The move is part of a long-term plan to secure the company’s future operations and financial independence in the wake of the diesel emissions scandal that has engulfed its parent company, the VW Group.
The luxurious new four-seat saloon is one of four model proposals being looked at by Bugatti boss Wolfgang Dürheimer. It is intended to provide stiff competition for the upcoming replacement for the Rolls-Royce Phantom at a price comparable with the French car maker’s new £1.9 million Chiron, which will be delivered to its first customers this autumn.
However, unlike the mid-engined Chiron, the production version of the Galibier is set to hold true to the original concept by using a front-engined layout.
Although it is early days for the new Bugatti model, suggestions from within the VW Group’s engineering circles are that it could be based on a modified version of the Porsche-developed MSB platform — a structure that is set to play a prominent role in the future of its British sister company, Bentley.
Commenting on information obtained by Autocar about the brand’s plans for a second model along the lines of the Galibier, Bugatti boss Wolfgang Dürheimer said: “At present, I am following up four strategic ideas. The Galibier is one. I can’t talk about the others.”
VW Group officials familiar with the Bugatti plan say the alternatives to the Galibier as a second Bugatti model include a Rolls-Royce Cullinan-rivalling luxury SUV, a highly formal, six-metre-long spiritual successor to the Bugatti Royale with an electric powertrain, and a less expensive supercar model to sit beneath the Chiron.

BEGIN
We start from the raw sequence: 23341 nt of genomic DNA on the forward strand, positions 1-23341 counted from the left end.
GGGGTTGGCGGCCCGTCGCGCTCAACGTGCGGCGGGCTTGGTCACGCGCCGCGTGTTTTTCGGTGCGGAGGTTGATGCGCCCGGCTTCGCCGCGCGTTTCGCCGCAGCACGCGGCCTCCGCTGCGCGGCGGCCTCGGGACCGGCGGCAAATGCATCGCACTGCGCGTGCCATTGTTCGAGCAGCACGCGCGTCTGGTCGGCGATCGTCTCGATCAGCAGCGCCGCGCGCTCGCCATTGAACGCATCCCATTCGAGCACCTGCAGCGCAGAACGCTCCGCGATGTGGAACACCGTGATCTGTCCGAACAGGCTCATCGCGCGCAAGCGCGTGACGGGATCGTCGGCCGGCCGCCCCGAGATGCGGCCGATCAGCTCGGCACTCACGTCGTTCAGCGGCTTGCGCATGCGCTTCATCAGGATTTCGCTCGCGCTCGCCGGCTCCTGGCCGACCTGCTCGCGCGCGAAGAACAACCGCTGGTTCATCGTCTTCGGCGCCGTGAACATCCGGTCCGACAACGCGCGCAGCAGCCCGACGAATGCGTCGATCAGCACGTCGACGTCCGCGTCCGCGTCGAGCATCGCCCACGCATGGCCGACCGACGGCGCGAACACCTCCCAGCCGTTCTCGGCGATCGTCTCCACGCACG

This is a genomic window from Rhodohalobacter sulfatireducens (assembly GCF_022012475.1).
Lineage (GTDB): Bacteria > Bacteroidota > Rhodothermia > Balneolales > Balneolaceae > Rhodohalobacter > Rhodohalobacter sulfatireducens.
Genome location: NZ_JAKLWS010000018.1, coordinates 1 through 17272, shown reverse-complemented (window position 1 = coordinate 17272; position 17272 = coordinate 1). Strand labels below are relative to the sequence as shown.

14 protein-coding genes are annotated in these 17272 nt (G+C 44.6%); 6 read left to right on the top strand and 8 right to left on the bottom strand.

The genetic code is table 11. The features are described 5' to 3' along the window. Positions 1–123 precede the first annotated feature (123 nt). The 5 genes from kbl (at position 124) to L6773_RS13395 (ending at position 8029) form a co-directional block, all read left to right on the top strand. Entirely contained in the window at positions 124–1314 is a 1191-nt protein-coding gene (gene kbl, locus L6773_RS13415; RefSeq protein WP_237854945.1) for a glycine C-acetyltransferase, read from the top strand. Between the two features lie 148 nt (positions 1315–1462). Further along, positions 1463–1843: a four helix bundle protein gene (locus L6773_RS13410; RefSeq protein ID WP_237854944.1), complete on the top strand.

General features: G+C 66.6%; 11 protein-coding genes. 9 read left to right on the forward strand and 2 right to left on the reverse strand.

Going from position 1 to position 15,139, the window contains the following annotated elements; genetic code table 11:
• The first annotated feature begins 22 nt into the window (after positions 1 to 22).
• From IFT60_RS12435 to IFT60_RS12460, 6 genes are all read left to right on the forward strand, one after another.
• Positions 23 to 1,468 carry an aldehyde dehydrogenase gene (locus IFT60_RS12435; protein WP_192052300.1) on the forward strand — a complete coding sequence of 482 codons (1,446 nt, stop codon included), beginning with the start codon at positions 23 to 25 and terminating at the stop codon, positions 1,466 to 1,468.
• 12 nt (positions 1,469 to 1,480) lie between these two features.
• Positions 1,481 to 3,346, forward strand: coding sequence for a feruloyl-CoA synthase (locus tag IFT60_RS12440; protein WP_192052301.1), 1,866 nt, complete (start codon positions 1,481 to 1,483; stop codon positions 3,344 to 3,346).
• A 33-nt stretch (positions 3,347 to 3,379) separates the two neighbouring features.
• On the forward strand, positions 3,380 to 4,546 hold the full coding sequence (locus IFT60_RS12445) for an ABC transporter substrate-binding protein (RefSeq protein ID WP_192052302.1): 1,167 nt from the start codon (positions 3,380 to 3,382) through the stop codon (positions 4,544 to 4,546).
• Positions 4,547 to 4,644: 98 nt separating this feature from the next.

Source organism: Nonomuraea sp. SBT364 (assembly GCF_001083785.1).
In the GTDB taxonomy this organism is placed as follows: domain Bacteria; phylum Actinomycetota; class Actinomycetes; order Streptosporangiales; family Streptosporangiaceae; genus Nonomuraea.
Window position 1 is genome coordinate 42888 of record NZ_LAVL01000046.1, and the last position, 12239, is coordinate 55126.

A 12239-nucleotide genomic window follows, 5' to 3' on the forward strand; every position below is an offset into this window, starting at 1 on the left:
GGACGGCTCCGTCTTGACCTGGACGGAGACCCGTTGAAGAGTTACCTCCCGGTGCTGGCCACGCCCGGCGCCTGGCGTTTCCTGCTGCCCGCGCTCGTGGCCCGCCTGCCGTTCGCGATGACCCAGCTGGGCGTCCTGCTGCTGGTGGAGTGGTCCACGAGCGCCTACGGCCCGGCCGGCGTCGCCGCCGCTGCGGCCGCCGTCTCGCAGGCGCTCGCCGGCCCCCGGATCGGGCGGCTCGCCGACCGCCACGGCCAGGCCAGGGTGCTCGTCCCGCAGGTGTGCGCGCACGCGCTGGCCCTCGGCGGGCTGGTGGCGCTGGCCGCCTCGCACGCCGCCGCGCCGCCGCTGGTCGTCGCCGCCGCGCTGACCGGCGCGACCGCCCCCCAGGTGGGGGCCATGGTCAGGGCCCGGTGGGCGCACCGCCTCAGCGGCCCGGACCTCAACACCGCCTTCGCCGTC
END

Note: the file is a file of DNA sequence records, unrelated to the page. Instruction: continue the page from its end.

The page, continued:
However, Dürheimer leaves little doubt about his favourite among the four proposals. Commenting on the Galibier, he said: “My heart continues to beat for this car, because we had some revolutionary approaches that no one to date has yet dared to place into production.”
An original go-ahead for the Galibier was given in 2011. However, despite firm plans for a production run of up to 3000 cars over eight years, development of the luxurious four-seater was abandoned in 2013 when Dürheimer moved to Audi. Under his replacement, Wolfgang Schreiber, Bugatti decided to continue down the hypercar route with the Chiron.
On his return to Bugatti in 2015, Dürheimer wasted little time in resurrecting the Galibier.
“I have some technological ideas for the next car, for the Galibier, that I was following up hard when I was at Bugatti the first time,” he said. “I’m always walking around motor shows checking what the luxury field tells me — not only in terms of luxury but also in technology.”
Although all the signs point to the Galibier being the next Bugatti model, there are strong indications that it may not be launched until after the Chiron finishes production.
Dürheimer said: “There is an idea to keep on going [with model expansion], but we don’t need a line-up with multiple model lines. As an engineer, when you execute an idea, you then ask what is the next one.”
Despite the financial drain placed on the VW Group by the on-going diesel emissions scandal, Autocar has been told product strategists at Europe’s largest car maker have demanded that Bugatti establish a self-sustaining long-term business plan beyond the Chiron.
A person familiar with the situation at Bugatti said: “Part of the decision to keep Bugatti within the portfolio of brands overseen by the VW Group was tied to assurances that it would provide a suitable return on investment within its next phase of operation.”